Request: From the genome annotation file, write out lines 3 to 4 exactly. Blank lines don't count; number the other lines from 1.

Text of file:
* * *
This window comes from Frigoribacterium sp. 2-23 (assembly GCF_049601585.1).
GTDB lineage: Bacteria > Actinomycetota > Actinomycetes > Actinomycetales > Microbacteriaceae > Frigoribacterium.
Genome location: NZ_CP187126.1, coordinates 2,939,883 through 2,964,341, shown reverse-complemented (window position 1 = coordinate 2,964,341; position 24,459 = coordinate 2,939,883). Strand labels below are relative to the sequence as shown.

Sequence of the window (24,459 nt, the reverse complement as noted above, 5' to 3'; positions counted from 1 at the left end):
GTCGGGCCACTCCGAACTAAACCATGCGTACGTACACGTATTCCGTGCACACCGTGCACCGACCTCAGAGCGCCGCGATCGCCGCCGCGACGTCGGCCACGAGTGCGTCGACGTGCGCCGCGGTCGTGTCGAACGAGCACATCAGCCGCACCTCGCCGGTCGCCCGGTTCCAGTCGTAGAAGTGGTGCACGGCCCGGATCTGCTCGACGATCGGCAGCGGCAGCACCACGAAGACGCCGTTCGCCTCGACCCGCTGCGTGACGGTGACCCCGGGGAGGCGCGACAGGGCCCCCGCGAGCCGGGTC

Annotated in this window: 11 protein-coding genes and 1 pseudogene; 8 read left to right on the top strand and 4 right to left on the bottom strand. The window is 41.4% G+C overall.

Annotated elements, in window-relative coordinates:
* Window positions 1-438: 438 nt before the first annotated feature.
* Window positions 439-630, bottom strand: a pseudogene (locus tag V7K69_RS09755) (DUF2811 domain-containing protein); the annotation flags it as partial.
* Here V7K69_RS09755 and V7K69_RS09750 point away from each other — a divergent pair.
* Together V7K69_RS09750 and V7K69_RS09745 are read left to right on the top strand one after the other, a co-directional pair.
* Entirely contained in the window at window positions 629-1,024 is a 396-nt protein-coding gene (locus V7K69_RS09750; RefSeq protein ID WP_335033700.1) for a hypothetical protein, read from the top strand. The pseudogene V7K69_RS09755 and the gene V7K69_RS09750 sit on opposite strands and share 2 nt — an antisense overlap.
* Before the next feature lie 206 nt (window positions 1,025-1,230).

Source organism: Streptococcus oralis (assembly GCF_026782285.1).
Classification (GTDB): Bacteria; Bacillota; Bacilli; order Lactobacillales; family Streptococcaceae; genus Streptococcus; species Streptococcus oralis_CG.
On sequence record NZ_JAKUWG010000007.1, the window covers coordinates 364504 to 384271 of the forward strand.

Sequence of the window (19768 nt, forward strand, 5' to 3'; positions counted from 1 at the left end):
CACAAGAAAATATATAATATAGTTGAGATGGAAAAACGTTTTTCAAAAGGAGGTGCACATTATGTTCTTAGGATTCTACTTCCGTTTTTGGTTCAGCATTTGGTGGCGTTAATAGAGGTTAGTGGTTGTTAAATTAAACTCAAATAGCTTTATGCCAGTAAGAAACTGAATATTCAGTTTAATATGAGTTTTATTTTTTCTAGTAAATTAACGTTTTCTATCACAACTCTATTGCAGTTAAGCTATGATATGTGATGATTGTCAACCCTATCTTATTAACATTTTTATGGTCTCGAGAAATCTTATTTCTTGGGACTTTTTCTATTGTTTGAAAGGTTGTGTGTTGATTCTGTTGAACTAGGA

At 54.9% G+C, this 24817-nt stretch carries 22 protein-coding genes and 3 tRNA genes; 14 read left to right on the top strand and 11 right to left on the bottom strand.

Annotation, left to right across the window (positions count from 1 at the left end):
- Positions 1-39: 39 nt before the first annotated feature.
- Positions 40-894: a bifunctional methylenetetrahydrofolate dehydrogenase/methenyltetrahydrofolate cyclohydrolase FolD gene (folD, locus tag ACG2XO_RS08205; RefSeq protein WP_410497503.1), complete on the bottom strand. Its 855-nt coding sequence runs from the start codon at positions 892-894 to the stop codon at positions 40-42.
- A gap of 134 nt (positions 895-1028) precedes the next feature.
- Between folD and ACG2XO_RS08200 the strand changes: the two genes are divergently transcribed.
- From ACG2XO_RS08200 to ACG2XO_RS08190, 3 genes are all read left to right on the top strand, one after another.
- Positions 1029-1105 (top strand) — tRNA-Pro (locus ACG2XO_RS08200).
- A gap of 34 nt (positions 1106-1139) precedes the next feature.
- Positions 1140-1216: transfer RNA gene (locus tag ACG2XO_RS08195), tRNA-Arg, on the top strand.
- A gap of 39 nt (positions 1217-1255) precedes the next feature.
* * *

Genome location: NZ_CP187126.1, coordinates 2,939,883 through 2,964,341, shown reverse-complemented (window position 1 = coordinate 2,964,341; position 24,459 = coordinate 2,939,883). Strand labels below are relative to the sequence as shown.

Sequence of the window (24,459 nt, the reverse complement as noted above, 5' to 3'; positions counted from 1 at the left end):